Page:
Amazon.com: Customer Reviews: The Bible According to Einstein: A Scientific Complement to the Holy Bible for the Third Millennium
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on December 18, 1999
I bought this book about a year ago and it has taken me much of the year to read. This is by far the most interesting science book that I have ever seen. For a non-scientist like myself, it is an extremely interesting approach to explaining physics, chemistry, biology, geology, evolution and astronomy. The interesting thing is that one is, most of the time, reading a story about the universe or the history of earth or life and that one doesn't even realize that one is learning science. The Bible According to Einstein is a great book.
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on January 9, 2000
There are only two books that I enjoyed more than this one: The Elegant Universe and A Brief History of Time. It is perhaps unfair to make these comparisons because The Bible According to Einstein is so different. It borders on a work of art. It is highly original and extremely clever. If you want science delivered on a tasty platter, read this book.
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on August 5, 1999
I learned so much from The Bible According to Einstein. It is the best science book that I have ever read. Stars, planets, earth, dinosaurs, molecules, cells are all so clearly explained. I discovered many fascinating things. For example, did you know that sun as viewed from Mercury sometimes undoes zig-zag movements? That's right. The sun as it inches across the sky moves forward, then back and then forward again. It is also wonderful to experience the birth of life of earth that occured 3.5 billion years ago. When I read the book, I can almost hear winged trumpets celebrating this event.
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on January 28, 2012
This book provide a good overview of the relatively contemporary state of 'the scientific worldview' through the 'grand narrative' suggested when various scientific theories are patched together. The great story is built up from the smaller stories arising out of various scientific disciplines. The literary craft shown in the biblical style of the writing makes the book entertaining, enjoyable, and perhaps witty. Yet the most striking characteristic of the book is its effect of revealing the irony of the very idea of a 'scientific narrative of the world'. Whether intended or not, the book can be read as demonstrating the irony which occurs when one is presented with the stories of science for adoption as a world-view or grand narrative: the book helps create self-consciousness regarding the artificial character of scientific theory.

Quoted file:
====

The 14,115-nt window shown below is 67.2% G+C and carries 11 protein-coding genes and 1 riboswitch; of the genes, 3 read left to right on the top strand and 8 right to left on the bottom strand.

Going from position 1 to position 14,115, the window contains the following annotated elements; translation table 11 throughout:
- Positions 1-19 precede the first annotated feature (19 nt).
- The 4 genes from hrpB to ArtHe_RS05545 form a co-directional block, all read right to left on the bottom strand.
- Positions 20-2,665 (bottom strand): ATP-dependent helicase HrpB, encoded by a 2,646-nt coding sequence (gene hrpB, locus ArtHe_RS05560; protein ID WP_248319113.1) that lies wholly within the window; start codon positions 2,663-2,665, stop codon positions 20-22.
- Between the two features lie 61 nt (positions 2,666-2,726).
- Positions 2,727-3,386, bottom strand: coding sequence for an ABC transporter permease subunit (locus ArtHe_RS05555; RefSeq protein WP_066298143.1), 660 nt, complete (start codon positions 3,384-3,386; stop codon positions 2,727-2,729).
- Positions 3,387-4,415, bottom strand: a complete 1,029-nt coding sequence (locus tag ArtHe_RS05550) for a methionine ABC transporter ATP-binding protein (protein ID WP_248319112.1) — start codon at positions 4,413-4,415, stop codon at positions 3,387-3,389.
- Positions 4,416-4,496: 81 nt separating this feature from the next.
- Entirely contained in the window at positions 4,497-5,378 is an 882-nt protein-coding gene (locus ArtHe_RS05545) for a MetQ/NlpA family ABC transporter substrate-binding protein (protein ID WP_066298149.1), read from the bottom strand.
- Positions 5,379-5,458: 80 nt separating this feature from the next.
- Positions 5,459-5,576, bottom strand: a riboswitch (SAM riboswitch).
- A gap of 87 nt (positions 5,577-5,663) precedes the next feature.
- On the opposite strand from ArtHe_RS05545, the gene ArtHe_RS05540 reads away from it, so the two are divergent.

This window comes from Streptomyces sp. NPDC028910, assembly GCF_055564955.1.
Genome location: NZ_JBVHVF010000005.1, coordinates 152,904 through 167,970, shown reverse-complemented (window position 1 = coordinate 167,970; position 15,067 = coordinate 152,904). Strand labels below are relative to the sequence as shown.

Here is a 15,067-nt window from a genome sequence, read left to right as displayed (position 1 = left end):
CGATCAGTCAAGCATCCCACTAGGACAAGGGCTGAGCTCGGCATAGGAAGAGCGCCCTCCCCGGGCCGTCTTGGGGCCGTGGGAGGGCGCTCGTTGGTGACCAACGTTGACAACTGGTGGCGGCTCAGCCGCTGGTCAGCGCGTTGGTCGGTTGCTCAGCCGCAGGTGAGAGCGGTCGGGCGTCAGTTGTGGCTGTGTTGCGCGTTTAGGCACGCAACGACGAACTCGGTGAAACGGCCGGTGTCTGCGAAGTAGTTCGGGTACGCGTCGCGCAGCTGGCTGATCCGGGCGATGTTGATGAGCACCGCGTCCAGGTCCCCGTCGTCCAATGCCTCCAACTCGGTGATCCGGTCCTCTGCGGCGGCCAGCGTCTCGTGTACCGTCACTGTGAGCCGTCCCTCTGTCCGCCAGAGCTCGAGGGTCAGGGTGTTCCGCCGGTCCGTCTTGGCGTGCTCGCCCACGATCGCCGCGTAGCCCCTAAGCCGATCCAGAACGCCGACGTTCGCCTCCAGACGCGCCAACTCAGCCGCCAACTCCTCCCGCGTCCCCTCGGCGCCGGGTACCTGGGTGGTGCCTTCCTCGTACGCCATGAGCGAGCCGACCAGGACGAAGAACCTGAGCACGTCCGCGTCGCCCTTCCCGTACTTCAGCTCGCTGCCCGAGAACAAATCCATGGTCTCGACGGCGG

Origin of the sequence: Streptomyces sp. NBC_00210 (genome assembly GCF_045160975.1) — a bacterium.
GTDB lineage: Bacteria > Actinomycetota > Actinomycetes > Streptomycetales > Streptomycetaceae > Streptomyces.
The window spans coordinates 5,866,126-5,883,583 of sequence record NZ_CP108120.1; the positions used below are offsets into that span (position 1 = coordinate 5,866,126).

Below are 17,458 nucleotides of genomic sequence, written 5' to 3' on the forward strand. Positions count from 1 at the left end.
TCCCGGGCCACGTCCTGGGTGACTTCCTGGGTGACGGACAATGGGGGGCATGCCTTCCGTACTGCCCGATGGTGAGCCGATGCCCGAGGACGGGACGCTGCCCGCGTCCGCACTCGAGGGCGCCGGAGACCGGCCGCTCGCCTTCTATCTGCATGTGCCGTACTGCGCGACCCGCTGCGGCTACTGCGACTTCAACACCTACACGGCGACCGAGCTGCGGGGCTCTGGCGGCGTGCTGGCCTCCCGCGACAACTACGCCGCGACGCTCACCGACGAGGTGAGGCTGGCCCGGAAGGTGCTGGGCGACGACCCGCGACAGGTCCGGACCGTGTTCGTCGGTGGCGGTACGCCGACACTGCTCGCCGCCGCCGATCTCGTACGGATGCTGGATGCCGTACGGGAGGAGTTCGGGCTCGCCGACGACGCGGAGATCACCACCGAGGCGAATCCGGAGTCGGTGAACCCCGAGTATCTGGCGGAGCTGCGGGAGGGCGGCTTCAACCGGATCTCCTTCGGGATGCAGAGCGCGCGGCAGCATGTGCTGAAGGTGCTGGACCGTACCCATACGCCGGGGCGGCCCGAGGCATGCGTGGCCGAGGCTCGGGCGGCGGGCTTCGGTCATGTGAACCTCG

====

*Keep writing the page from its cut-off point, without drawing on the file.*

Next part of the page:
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on July 7, 2000
On the positive side, I agree with those reviewers who laud this book as a stunning achievement for those who like popular science. The coverage of the natural and physical sciences is brilliant. The Nobel Laurates who wrote the nice little quotes for the book cover were not kidding. No matter how smart you are, you will be much smarter after any 20 pages of this book. I too found some of the "hard science" material left me almost speechless. You have to be really arrogant not to
be impressed by the coverage of cosmology, partical physics etc. You can sugar coat quantum mechanics for me anytime and feed it to me in bite size chapters.
There are however major weakness in the book. The pseudo biblical style works well in some places and not at all in others. The author(s) know their science much better than they know their bible. They are also weak in the social sciences. Come on fellas, ever hear of psychology? Do you really think Moses wrote the entire Pentatuch? Bible scholars don't.
No authors are listed and the publisher has a PO Box near Columbia University. But this cannot be the work of a single author or even a single editor.Nor is this a prank by University Students.
So why the anonymity? Read the chapters on Moses,Buddha, Jesus, and Mohammed.
I think the intelligentia within both the Judeo/Christian, as well as the agnostic/atheist tradition will adore this book. It makes my list of the top 5 books I read and re-read along with the "other" Bible and the TAO. I have 3 copies none of them loaners. I never want to be without access to a copy of this book. (I have multiple copies of some translations of the TAO for the same reason.)